U.S. sanctions target Myanmar junta-linked businessman for procuring Russian-made weapons



The United States on Thursday imposed sanctions on a Myanmar businessman and two others concerned in procuring Russian-made weapons from Belarus for the junta that seized energy within the Southeast Asian nation early final yr, Secretary of State Antony Blinken stated.

The army staged a coup in February 2021, detaining democratic leaders together with Nobel laureate Aung San Suu Kyi, then violently suppressed protests, sparking a spiralling battle.

The U.S. Treasury stated in an announcement it was imposing sanctions on Myanmar businessman Aung Moe Myint, the son of a army officer who it stated facilitated arms offers together with for missiles and plane, in addition to an organization he based, Dynasty International Company Limited, and two of its administrators.

Reuters was unable to succeed in Aung Moe Myint for remark.

The motion freezes any U.S. property of these designated and usually bars Americans from coping with them.

Blinken in an announcement cited Myanmar’s execution of 4 activists in July and a lethal assault on a faculty by a army helicopter final month. He additionally pointed to a job the three folks sanctioned on Thursday allegedly performed in acquiring Russian-produced arms from Belarus.

“These designations additionally implicate the Burmese army’s long-time ties to the Russian and Belarusian militaries,” Blinken stated, utilizing the nation’s former identify.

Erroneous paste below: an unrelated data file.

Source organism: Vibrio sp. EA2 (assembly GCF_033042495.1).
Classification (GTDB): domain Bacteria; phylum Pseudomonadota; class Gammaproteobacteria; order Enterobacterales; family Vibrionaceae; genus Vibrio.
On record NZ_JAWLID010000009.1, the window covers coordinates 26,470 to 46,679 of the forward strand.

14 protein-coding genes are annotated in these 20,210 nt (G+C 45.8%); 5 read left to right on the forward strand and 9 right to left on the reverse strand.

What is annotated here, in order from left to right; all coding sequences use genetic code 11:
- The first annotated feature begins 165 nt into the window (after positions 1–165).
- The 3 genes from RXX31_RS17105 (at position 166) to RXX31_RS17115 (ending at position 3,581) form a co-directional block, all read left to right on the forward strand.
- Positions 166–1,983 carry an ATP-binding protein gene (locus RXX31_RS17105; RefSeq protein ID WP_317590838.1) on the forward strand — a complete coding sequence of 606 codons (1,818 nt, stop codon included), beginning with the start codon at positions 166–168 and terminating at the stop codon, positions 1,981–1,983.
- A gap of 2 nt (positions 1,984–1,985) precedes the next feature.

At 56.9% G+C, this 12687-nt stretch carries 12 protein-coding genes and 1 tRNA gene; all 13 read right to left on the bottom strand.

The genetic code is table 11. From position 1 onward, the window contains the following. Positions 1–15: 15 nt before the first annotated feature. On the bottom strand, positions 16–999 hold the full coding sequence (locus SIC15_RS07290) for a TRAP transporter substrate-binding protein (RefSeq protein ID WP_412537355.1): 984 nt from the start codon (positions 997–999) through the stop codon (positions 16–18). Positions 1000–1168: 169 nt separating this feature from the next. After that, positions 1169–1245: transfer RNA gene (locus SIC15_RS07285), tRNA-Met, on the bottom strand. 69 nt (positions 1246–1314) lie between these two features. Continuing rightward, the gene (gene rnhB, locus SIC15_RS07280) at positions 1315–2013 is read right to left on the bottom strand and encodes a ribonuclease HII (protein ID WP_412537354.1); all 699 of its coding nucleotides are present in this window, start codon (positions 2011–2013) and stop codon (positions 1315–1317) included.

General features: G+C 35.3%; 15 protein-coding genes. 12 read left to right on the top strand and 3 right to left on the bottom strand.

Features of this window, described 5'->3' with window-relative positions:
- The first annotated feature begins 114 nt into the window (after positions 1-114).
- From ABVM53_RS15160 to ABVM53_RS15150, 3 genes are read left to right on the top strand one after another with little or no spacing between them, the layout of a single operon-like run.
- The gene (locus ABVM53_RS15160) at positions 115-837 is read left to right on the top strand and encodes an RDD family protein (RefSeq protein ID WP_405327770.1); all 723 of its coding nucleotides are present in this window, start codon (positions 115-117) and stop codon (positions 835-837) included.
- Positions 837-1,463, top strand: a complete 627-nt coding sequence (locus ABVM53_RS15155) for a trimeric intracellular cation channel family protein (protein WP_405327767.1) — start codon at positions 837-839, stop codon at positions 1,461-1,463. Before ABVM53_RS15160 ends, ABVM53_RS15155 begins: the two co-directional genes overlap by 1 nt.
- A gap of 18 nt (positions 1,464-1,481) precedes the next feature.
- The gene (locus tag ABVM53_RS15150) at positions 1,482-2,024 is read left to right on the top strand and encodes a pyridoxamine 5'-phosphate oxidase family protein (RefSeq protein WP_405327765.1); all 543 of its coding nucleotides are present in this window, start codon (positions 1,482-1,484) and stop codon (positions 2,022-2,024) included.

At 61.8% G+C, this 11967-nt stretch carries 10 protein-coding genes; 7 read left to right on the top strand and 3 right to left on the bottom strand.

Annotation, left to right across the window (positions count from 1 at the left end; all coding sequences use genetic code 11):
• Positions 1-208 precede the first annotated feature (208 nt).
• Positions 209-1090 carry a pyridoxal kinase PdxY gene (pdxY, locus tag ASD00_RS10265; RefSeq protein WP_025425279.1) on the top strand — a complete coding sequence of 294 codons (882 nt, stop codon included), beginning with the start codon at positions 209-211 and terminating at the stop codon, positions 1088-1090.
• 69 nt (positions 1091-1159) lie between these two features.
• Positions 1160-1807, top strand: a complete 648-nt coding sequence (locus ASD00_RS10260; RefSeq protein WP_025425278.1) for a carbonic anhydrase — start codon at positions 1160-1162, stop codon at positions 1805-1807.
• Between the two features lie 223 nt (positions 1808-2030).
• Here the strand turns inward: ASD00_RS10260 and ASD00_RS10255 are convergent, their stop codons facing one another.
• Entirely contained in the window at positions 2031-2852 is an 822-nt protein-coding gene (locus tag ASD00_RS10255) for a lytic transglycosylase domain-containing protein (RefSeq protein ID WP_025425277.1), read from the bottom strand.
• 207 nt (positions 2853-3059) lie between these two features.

“We will proceed to make use of our sanctions authorities to target these in Burma and elsewhere supporting Russia’s illegal invasion of Ukraine, in addition to Russia and Belarus’ facilitation of the Burmese regime’s violence towards its personal folks.”

Russia is a most important supply of army {hardware} for the Myanmar army and has offered diplomatic cowl amid worldwide condemnation of the coup. Junta chief Min Aung Hlaing visited Russia twice in latest months.

The State Department additionally barred former Myanmar police chief and deputy house affairs minister Than Hlaing from travelling to the United States for his involvement in human rights violations, the Treasury stated, particularly citing the extrajudicial killings of peaceable protesters in February 2021.

The Myanmar Embassy in Washington didn’t instantly reply to a request for remark.

Western nations have issued quite a few rounds of sanctions towards the army and its companies for the reason that coup, however efforts to isolate the junta have didn’t cease a slide into what a U.S. envoy referred to as a civil battle.

The sanctions, together with these issued on Thursday, fall wanting concentrating on Myanmar’s gasoline gross sales, the army’s largest supply of overseas income, a transfer that anti-junta forces and human rights advocates say might affect the army’s behaviour.

“Current U.S. sanctions policy on Myanmar isn’t working,” said John Sifton, Asia advocacy director for Human Rights Watch. “This is like administering only half dosages of medicine and then hoping it will work like a full dose.”

Reporting by Simon Lewis, Susan Heavey and Daphne Psaledakis in WashingtonModifying by Leslie Adler and Matthew Lewis


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